Posted by Dale Buss on August 8, 2012 05:53 PM
The auto industry continues to move in fits and starts — some huge, some tiny — toward the future of the electrified automobile. It hasn't been pretty getting this far, and there will be many ups and downs for electric vehicles before U.S. and global consumers presumably someday embrace them.
One of the inevitable shifts along that path came today when a Chinese auto-parts company rescued cash-strapped A123 Systems, an American lithium-ion battery maker for the U.S. electrified-car market that has been in lots of financial trouble in part because of how slowly the market has developed. Wanxiang can acquire up to 80 percent of A123 Systems in return for an investment of up to $450 million.
Quickly, a very public critic of the deal emerged: Bob Lutz, former GM vice chairman, in a column on Forbes.com. The father of the Chevrolet Volt plug-in hybrid is opposed to the "green-technology" mandate on the U.S. auto industry by the Obama administration, which had made a $249-million loan to A123 Systems.
Lutz characterized the acquisition of the high-tech company by the Chinese concern as a downfall of trying to "mandate" an EV-car market to an American public that isn't ready for it yet.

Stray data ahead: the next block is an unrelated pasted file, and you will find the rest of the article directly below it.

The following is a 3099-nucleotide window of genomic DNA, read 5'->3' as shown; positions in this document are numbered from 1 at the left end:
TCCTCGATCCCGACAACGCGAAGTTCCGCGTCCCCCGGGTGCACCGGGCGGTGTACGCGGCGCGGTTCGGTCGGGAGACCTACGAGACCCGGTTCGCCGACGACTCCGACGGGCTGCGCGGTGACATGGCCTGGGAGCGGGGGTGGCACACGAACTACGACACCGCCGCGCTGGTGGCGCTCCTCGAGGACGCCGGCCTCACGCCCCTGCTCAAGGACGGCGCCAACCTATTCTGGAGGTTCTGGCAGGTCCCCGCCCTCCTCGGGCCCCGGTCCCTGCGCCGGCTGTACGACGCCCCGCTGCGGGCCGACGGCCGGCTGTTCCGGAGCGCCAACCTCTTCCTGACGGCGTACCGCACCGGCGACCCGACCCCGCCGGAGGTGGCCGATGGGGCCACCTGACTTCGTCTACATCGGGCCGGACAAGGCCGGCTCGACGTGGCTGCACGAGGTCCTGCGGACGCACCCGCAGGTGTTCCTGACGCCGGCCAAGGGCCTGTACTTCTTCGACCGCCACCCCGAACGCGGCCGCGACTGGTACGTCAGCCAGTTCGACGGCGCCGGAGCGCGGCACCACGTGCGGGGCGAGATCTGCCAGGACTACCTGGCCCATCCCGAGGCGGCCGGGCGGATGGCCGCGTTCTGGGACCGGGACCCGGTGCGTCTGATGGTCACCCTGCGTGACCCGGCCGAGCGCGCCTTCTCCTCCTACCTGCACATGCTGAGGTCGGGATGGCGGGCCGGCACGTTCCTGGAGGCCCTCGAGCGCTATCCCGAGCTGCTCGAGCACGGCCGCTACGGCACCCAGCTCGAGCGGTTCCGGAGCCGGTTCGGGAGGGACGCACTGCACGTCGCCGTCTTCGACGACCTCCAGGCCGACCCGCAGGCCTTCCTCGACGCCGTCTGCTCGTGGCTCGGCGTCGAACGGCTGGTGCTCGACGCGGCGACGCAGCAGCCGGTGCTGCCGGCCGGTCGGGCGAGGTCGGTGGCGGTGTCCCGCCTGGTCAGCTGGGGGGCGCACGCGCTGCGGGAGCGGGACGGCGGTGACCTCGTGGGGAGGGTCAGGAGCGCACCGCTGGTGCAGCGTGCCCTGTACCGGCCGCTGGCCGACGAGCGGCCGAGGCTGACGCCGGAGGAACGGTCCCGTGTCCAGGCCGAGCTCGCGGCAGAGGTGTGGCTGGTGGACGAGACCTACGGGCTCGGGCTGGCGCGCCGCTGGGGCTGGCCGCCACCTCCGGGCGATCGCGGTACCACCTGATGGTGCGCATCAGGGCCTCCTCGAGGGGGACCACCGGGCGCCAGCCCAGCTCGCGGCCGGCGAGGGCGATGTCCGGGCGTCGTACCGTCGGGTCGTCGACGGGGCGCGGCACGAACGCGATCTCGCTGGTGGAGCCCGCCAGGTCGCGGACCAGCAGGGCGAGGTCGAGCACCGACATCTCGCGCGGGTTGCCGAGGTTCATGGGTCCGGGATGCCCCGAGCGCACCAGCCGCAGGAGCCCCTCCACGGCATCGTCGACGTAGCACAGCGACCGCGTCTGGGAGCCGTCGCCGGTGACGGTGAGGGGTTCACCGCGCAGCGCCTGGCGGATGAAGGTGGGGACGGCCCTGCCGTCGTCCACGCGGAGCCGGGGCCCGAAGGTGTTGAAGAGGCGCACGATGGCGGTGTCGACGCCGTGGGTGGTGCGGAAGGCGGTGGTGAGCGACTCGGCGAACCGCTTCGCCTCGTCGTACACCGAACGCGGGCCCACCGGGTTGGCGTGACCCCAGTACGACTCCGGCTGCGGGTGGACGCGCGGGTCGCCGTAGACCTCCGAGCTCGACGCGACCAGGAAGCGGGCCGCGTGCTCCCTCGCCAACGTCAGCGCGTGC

Meanwhile, Chrysler executives appearing at an industry conference in Michigan this week said that their company finally is ready to make some electric versions of its vehicles. "We do believe in electrification, sparingly and for the right kinds of targeted applications," said Bob Lee, a Chrysler VP, according to Automotive News.
The company has badly trailed major competitors in developing and introducing both hybrids and EVs. One reason is that it was strapped for resources for several years when other automakers were working on such vehicles. And since Fiat picked up Chrysler in 2009, CEO Sergio Marchionne hasn't yet made electrification a huge priority, preferring to focus on upgrading the interiors and gasoline fuel economy of Chrysler models and also toying with compressed natural gas systems.
But Chrysler does plan to begin production of a Fiat 500 small electric car later this year and begin selling that model in 2013.